Equilibrium Equations

Let Ω be a volume occupied by a part of the body in the current configuration, and Γ the boundary of the body. In the Lagrangian formulation, Ω is the volume of space occupied by the material at the current time, which is different from the Eulerian approach where a volume of space through which the material passes is examined. τ is the traction surface on Γ and b MathType@MTEF@5@5@+= feaagKart1ev2aaatCvAUfeBSjuyZL2yd9gzLbvyNv2CaerbwvMCKf MBHbqefqvATv2CG4uz3bIuV1wyUbqedmvETj2BSbqefm0B1jxALjhi ov2DaebbnrfifHhDYfgasaacH8srps0lbbf9q8WrFfeuY=Hhbbf9v8 qqaqFr0xc9pk0xbba9q8WqFfea0=yr0RYxir=Jbba9q8aq0=yq=He9 q8qqQ8frFve9Fve9Ff0dmeaacaGacmGadaWaaiqacaabaiaafaaake aacaWGIbaaaa@39BE@ are the body forces.

Force equilibrium for the volume is then:(1)
Γ τ i d Γ + Ω ρ b i d Ω = Ω ρ v i t d Ω
Material density
The Cauchy true stress matrix at a point of Γ is defined by:(2)
τ i = n j σ j i
Where, n MathType@MTEF@5@5@+= feaagKart1ev2aaatCvAUfeBSjuyZL2yd9gzLbvyNv2CaerbuLwBLn hiov2DGi1BTfMBaeXatLxBI9gBaerbd9wDYLwzYbItLDharqqtubsr 4rNCHbGeaGqiVu0Je9sqqrpepC0xbbL8F4rqqrFfpeea0xe9Lq=Jc9 vqaqpepm0xbba9pwe9Q8fs0=yqaqpepae9pg0FirpepeKkFr0xfr=x fr=xb9adbaqaaeGaciGaaiaabeqaamaabaabaaGcbaGaamOBaaaa@36E9@ is the outward normal to Γ at that point. Using this definition, Equation 1 is written:(3)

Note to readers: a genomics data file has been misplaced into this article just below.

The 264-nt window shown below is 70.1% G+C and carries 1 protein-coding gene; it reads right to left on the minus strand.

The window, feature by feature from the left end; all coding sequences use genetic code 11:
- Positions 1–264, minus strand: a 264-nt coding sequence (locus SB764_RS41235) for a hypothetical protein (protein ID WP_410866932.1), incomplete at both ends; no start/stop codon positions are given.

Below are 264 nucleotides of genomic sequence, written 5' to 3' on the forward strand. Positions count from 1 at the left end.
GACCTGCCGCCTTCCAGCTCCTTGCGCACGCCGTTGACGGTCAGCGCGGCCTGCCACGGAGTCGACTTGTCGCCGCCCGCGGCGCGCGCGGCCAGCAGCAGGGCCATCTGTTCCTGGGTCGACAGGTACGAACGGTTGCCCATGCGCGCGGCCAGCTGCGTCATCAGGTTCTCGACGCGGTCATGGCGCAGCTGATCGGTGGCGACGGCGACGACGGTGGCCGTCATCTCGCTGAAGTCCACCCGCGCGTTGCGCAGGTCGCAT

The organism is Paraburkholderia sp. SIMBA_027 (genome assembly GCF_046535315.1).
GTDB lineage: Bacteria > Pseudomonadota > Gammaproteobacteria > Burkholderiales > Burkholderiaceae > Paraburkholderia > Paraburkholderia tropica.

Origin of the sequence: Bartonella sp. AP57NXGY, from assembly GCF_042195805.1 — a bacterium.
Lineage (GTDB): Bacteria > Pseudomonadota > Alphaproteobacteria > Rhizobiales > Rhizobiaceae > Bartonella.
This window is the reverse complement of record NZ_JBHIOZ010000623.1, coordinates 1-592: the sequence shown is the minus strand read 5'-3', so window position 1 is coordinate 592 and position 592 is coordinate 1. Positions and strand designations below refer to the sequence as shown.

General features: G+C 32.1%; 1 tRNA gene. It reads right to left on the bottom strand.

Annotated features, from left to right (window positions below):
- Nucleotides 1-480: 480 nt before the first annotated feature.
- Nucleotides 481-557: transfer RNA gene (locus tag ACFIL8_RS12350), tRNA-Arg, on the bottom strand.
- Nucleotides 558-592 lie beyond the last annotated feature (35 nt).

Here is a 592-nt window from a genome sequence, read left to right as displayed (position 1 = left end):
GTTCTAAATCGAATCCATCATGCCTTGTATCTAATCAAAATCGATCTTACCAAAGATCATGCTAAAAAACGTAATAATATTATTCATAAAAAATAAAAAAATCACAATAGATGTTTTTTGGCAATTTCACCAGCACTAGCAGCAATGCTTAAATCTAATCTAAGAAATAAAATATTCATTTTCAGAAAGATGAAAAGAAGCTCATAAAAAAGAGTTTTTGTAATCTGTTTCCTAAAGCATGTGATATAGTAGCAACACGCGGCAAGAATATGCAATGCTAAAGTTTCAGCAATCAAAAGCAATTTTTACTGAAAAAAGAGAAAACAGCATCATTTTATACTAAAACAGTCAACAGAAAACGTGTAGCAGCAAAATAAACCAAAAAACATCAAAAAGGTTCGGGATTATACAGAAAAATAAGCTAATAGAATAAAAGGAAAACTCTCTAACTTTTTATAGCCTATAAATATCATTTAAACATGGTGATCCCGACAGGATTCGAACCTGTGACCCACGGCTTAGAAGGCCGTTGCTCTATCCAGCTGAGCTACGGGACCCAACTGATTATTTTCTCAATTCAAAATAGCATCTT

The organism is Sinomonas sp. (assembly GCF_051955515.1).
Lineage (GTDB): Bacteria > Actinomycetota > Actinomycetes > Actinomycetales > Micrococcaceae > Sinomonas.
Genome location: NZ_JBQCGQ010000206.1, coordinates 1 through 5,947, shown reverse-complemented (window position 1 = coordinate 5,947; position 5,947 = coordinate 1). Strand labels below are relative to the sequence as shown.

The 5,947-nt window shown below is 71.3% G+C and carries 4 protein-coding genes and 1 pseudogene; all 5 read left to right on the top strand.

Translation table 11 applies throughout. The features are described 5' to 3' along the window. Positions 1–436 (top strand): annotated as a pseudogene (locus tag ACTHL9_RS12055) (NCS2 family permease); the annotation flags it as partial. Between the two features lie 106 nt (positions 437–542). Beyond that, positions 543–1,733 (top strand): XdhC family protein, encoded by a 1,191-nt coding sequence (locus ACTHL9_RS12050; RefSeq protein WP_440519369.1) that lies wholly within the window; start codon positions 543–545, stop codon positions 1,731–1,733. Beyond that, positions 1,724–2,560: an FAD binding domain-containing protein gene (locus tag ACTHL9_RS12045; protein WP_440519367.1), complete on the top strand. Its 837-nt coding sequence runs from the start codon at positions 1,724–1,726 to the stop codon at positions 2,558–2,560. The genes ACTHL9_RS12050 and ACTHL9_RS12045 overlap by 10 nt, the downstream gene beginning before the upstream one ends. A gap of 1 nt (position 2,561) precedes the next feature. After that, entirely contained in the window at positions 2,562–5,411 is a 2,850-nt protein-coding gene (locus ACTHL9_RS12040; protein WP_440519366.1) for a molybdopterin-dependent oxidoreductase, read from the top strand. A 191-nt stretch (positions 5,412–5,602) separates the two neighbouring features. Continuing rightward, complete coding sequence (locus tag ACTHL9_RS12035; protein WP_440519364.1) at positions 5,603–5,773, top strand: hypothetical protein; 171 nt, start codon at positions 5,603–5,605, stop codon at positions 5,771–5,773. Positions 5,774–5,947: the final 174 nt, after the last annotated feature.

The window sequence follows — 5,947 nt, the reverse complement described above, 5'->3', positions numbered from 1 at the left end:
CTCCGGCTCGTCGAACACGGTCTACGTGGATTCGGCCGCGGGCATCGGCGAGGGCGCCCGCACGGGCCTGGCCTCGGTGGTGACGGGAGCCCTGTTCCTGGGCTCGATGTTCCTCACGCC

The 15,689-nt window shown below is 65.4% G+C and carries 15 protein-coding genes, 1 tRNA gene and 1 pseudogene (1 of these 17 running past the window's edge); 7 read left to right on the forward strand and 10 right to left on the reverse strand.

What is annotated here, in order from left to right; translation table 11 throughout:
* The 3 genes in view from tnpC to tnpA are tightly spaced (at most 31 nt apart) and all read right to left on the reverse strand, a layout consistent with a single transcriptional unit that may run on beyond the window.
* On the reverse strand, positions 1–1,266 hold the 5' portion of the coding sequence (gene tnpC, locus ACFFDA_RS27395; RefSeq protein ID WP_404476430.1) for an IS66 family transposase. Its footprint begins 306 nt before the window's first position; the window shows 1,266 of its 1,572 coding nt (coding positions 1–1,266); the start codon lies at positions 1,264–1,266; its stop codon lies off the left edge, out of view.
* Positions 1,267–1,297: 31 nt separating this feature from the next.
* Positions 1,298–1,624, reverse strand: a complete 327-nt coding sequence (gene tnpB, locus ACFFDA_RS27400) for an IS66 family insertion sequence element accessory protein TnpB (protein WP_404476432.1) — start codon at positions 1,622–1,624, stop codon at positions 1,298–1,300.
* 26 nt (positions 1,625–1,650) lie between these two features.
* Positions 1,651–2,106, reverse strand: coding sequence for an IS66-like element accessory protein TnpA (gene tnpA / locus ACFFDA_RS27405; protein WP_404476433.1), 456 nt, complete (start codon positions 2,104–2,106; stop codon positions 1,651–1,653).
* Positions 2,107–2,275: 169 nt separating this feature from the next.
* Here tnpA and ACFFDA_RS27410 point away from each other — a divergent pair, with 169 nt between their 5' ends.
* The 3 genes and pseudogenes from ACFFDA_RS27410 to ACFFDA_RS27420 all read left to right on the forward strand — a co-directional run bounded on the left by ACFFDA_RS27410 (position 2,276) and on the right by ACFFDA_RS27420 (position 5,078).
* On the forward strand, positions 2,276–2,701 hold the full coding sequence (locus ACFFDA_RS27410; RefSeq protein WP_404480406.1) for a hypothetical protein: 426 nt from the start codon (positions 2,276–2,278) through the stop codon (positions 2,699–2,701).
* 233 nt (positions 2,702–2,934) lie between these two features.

Γ n j σ j i d Γ + Ω ρ b i d Ω = Ω ρ v i t d Ω
Gauss' theorem allows the rewrite of the surface integral as a volume integral so that:(4)
Γ n j σ j i d Γ = Ω σ i j x j d Ω
As the volume is arbitrary, the expression can be applied at any point in the body providing the differential equation of translation equilibrium:(5)
σ i j x j + ρ b i = ρ v i t
Use of Gauss' theorem with this equation leads to the result that the true Cauchy stress matrix must be symmetric:(6)
σ = σ T

So that at each point there are only six independent components of stress. As a result, moment equilibrium equations are automatically satisfied, thus only the translational equations of equilibrium need to be considered.